What is an employee benefits package?What is an employee benefits package?
An employee benefits package includes all non-wage forms of compensation that employers offer their employees. While salary is direct payment, employee benefits are indirect methods of payment such as health insurance, dental and vision insurance, paid time off, workplace perks, wellness programs, reimbursement for certain expenses, retirement contributions, paid leave, and more.
The backbone of any employee benefits package is health insurance. Because individual health insurance plans tend to be so expensive, workers expect their employers to subsidize their health insurance by offering a group health plan. Learn more about small business employee health benefits here.
What benefits are most important to employees in 2022?What benefits are most important?
As we mentioned, employer-sponsored health insurance is a non-negotiable employee benefit. According to a 2019 report, health coverage is the most important employee benefit to workers when choosing or staying with an employer. Arguably, the pandemic’s threat to health security has only amplified the importance of health insurance since then.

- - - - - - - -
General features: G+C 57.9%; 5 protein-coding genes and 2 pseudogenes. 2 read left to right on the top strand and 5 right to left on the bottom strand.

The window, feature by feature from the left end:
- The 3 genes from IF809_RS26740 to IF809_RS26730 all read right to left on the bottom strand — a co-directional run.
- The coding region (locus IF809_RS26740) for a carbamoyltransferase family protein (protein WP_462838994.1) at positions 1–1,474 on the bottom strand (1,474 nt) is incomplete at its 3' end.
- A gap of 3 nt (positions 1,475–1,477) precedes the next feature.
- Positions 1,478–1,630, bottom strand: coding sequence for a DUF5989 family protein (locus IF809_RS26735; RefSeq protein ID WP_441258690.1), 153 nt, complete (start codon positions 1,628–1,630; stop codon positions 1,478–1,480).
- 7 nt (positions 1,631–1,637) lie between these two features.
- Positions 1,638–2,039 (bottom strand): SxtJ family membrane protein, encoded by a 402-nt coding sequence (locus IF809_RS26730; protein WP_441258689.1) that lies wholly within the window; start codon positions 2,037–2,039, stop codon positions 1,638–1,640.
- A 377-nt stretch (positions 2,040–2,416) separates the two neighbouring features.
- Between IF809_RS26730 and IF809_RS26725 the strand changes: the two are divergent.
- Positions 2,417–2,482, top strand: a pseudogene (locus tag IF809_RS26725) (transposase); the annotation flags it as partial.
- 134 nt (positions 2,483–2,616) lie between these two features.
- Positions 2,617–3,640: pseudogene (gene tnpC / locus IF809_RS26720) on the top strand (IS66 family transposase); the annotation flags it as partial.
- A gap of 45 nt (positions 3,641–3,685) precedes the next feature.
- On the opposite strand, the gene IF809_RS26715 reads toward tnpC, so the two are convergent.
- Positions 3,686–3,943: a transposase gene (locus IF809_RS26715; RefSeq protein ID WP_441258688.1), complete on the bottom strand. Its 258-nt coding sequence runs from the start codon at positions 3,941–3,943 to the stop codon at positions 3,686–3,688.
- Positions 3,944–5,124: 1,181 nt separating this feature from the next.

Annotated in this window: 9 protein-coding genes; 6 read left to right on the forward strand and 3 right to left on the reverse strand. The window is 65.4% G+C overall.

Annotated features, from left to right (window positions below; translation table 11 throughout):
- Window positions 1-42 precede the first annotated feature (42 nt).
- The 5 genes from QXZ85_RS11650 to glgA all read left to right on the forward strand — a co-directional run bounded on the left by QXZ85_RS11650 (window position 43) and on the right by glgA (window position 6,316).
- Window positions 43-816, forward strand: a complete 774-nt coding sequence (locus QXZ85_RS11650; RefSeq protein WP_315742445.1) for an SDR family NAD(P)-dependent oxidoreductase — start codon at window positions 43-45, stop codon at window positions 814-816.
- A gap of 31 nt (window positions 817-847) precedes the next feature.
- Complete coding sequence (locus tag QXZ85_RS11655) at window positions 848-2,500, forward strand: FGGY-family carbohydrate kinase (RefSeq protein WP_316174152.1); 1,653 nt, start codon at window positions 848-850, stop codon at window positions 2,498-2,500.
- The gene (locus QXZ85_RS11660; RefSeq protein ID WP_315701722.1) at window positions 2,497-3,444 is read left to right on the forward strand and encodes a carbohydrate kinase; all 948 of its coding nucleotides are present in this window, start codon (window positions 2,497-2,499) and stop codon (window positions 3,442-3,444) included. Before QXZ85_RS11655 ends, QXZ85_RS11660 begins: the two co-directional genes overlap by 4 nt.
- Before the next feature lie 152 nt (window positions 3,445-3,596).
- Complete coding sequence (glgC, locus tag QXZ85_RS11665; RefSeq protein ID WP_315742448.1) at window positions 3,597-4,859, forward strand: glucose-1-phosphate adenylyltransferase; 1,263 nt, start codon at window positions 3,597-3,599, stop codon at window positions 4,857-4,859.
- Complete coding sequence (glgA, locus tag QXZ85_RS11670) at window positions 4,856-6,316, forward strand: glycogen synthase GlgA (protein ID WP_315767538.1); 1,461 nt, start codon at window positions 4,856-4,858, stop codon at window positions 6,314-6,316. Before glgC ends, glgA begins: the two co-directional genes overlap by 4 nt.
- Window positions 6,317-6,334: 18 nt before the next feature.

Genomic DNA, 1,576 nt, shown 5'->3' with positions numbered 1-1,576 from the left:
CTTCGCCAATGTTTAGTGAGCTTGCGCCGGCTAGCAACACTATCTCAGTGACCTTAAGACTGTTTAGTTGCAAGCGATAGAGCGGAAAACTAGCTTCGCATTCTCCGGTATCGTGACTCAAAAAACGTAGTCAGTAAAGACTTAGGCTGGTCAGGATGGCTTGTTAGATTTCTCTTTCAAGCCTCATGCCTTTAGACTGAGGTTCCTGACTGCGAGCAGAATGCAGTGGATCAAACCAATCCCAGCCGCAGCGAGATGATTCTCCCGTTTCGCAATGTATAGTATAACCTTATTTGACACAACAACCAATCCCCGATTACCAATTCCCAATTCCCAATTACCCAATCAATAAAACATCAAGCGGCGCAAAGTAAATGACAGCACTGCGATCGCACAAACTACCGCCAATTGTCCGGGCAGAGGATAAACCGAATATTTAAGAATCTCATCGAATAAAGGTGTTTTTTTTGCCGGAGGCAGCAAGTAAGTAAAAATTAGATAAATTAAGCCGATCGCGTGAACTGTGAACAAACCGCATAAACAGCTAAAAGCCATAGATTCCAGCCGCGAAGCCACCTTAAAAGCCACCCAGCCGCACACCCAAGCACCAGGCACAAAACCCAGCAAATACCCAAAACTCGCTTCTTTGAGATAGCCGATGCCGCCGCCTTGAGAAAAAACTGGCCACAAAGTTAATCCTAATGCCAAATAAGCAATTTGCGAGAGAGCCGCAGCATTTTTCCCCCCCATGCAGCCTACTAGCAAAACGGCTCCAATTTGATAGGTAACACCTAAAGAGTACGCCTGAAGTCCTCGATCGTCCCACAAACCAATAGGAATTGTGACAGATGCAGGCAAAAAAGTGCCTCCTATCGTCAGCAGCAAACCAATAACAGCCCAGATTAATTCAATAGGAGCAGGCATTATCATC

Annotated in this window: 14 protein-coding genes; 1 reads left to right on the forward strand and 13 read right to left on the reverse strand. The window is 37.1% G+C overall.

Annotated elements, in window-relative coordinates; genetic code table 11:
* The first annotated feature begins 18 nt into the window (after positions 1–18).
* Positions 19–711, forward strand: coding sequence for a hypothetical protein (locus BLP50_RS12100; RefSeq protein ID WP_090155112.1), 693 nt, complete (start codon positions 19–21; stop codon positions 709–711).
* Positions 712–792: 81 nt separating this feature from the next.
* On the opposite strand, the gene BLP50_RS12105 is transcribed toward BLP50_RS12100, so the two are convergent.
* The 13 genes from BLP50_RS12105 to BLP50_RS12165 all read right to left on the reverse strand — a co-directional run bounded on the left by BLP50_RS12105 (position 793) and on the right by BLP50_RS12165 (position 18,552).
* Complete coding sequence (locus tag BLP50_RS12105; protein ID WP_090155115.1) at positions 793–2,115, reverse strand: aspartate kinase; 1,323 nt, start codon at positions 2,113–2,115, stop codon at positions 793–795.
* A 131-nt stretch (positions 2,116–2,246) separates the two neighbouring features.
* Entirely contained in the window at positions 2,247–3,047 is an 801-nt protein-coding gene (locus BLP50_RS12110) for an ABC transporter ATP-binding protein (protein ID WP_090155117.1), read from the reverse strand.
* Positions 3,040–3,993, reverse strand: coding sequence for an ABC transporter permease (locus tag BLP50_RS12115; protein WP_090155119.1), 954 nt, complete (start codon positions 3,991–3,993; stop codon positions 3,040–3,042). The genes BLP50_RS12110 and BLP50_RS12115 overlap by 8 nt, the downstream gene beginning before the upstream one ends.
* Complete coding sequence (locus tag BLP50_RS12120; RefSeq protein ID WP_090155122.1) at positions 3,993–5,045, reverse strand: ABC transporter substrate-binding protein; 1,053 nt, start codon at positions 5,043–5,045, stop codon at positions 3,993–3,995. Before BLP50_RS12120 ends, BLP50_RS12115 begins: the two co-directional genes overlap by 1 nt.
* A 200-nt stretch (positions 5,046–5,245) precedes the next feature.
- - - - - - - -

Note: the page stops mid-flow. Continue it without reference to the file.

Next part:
If we treat employer-sponsored health insurance as a given, we can move on to discuss the more modern benefits that today’s workers want most. These are the benefits that employers have rushed to implement/expand in recent months, in hopes that they will improve workers’ quality of life and prevent them from seeking employment elsewhere.
According to a survey conducted for Fortune, these are the top 10 benefits employees want the most in 2022:
- Flexible schedule